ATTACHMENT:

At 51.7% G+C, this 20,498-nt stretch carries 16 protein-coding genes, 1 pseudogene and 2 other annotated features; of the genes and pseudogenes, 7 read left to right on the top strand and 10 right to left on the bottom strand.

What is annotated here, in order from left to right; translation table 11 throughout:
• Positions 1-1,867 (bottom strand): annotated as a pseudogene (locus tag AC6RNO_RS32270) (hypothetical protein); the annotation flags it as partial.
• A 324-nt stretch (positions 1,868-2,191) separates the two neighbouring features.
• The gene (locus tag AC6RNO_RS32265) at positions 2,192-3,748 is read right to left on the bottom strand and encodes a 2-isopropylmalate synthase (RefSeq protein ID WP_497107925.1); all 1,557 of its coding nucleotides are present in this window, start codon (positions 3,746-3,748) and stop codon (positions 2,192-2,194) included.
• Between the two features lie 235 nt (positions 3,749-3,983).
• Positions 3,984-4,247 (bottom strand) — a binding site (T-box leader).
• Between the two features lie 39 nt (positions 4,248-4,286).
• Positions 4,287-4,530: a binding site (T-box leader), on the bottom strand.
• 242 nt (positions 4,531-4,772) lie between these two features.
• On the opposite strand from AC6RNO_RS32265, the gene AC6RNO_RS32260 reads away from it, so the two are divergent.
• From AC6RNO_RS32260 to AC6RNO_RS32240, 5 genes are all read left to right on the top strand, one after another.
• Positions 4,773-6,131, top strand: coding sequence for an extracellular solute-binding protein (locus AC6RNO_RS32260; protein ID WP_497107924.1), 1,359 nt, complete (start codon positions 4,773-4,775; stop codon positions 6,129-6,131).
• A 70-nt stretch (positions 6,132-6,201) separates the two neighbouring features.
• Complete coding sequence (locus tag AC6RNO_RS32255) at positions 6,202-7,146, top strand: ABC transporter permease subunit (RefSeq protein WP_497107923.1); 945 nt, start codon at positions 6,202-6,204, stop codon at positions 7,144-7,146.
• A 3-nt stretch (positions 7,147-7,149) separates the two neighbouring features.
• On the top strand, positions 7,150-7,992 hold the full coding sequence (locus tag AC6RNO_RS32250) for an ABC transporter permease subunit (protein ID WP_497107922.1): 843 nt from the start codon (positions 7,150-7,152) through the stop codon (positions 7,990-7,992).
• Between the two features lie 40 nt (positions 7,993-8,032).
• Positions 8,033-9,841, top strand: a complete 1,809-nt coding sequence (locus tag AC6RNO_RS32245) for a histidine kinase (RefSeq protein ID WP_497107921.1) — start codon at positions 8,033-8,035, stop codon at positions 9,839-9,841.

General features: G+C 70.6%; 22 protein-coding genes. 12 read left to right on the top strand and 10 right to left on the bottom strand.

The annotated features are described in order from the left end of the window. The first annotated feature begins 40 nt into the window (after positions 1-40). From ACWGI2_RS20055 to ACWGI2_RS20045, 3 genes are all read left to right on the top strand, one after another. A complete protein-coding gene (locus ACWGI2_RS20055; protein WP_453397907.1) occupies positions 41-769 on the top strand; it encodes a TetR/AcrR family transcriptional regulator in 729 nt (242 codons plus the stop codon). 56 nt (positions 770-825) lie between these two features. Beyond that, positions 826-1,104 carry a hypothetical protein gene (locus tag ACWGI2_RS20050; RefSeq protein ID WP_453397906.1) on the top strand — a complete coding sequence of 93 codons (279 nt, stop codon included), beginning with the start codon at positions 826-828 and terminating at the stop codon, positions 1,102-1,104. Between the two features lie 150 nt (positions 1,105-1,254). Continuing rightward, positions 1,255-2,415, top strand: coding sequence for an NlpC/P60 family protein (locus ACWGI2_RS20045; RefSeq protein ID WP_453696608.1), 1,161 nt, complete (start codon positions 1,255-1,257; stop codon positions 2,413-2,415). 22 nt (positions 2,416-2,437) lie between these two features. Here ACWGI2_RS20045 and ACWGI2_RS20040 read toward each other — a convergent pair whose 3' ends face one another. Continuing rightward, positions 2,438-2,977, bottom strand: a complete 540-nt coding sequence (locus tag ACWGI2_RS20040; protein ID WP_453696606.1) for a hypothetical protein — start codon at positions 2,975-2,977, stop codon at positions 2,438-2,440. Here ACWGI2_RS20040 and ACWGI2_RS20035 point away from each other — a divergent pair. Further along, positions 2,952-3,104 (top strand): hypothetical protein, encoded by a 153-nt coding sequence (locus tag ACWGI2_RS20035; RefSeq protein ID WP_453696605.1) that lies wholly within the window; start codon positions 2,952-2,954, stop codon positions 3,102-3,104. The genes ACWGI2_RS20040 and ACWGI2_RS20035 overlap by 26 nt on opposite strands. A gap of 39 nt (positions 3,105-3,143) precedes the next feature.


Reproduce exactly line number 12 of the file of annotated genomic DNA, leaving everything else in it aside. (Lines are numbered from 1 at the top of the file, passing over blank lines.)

• From AC6RNO_RS32260 to AC6RNO_RS32240, 5 genes are all read left to right on the top strand, one after another.